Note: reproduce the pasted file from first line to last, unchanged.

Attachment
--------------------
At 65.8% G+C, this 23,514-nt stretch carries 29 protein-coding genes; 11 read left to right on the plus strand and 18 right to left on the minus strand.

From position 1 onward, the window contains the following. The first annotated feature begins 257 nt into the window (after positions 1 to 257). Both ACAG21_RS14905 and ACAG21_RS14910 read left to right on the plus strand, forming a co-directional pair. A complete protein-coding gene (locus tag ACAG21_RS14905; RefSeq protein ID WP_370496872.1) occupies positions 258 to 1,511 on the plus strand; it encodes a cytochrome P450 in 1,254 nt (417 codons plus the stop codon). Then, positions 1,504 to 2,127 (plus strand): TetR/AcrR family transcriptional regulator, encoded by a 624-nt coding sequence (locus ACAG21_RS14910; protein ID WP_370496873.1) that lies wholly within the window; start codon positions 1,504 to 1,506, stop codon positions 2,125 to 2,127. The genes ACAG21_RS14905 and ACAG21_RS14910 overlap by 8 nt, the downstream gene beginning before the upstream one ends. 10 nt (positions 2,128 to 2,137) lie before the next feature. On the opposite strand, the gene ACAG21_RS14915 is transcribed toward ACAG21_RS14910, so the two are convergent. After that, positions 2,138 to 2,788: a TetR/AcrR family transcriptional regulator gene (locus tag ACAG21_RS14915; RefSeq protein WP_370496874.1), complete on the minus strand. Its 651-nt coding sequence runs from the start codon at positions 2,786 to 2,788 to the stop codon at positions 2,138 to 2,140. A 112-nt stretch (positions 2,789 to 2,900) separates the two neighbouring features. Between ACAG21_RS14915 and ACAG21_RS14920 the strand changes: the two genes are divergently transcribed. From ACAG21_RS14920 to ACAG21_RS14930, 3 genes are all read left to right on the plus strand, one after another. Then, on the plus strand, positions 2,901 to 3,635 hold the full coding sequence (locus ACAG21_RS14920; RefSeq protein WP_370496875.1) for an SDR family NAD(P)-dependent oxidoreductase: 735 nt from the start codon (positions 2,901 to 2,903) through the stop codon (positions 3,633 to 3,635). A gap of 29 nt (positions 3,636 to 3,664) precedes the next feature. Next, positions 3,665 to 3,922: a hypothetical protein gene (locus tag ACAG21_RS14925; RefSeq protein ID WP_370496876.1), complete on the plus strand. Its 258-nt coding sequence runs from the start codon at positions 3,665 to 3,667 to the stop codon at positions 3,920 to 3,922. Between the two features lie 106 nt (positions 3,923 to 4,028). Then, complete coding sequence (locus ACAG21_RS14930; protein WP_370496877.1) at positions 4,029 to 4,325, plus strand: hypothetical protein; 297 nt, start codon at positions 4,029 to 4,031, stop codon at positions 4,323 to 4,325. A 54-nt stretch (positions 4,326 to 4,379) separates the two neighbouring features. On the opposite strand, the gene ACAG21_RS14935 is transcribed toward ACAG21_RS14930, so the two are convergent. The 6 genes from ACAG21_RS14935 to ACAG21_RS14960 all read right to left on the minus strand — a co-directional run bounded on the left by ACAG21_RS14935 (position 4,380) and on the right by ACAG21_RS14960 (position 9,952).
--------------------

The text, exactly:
At 65.8% G+C, this 23,514-nt stretch carries 29 protein-coding genes; 11 read left to right on the plus strand and 18 right to left on the minus strand.

From position 1 onward, the window contains the following. The first annotated feature begins 257 nt into the window (after positions 1 to 257). Both ACAG21_RS14905 and ACAG21_RS14910 read left to right on the plus strand, forming a co-directional pair. A complete protein-coding gene (locus tag ACAG21_RS14905; RefSeq protein ID WP_370496872.1) occupies positions 258 to 1,511 on the plus strand; it encodes a cytochrome P450 in 1,254 nt (417 codons plus the stop codon). Then, positions 1,504 to 2,127 (plus strand): TetR/AcrR family transcriptional regulator, encoded by a 624-nt coding sequence (locus ACAG21_RS14910; protein ID WP_370496873.1) that lies wholly within the window; start codon positions 1,504 to 1,506, stop codon positions 2,125 to 2,127. The genes ACAG21_RS14905 and ACAG21_RS14910 overlap by 8 nt, the downstream gene beginning before the upstream one ends. 10 nt (positions 2,128 to 2,137) lie before the next feature. On the opposite strand, the gene ACAG21_RS14915 is transcribed toward ACAG21_RS14910, so the two are convergent. After that, positions 2,138 to 2,788: a TetR/AcrR family transcriptional regulator gene (locus tag ACAG21_RS14915; RefSeq protein WP_370496874.1), complete on the minus strand. Its 651-nt coding sequence runs from the start codon at positions 2,786 to 2,788 to the stop codon at positions 2,138 to 2,140. A 112-nt stretch (positions 2,789 to 2,900) separates the two neighbouring features. Between ACAG21_RS14915 and ACAG21_RS14920 the strand changes: the two genes are divergently transcribed. From ACAG21_RS14920 to ACAG21_RS14930, 3 genes are all read left to right on the plus strand, one after another. Then, on the plus strand, positions 2,901 to 3,635 hold the full coding sequence (locus ACAG21_RS14920; RefSeq protein WP_370496875.1) for an SDR family NAD(P)-dependent oxidoreductase: 735 nt from the start codon (positions 2,901 to 2,903) through the stop codon (positions 3,633 to 3,635). A gap of 29 nt (positions 3,636 to 3,664) precedes the next feature. Next, positions 3,665 to 3,922: a hypothetical protein gene (locus tag ACAG21_RS14925; RefSeq protein ID WP_370496876.1), complete on the plus strand. Its 258-nt coding sequence runs from the start codon at positions 3,665 to 3,667 to the stop codon at positions 3,920 to 3,922. Between the two features lie 106 nt (positions 3,923 to 4,028). Then, complete coding sequence (locus ACAG21_RS14930; protein WP_370496877.1) at positions 4,029 to 4,325, plus strand: hypothetical protein; 297 nt, start codon at positions 4,029 to 4,031, stop codon at positions 4,323 to 4,325. A 54-nt stretch (positions 4,326 to 4,379) separates the two neighbouring features. On the opposite strand, the gene ACAG21_RS14935 is transcribed toward ACAG21_RS14930, so the two are convergent. The 6 genes from ACAG21_RS14935 to ACAG21_RS14960 all read right to left on the minus strand — a co-directional run bounded on the left by ACAG21_RS14935 (position 4,380) and on the right by ACAG21_RS14960 (position 9,952).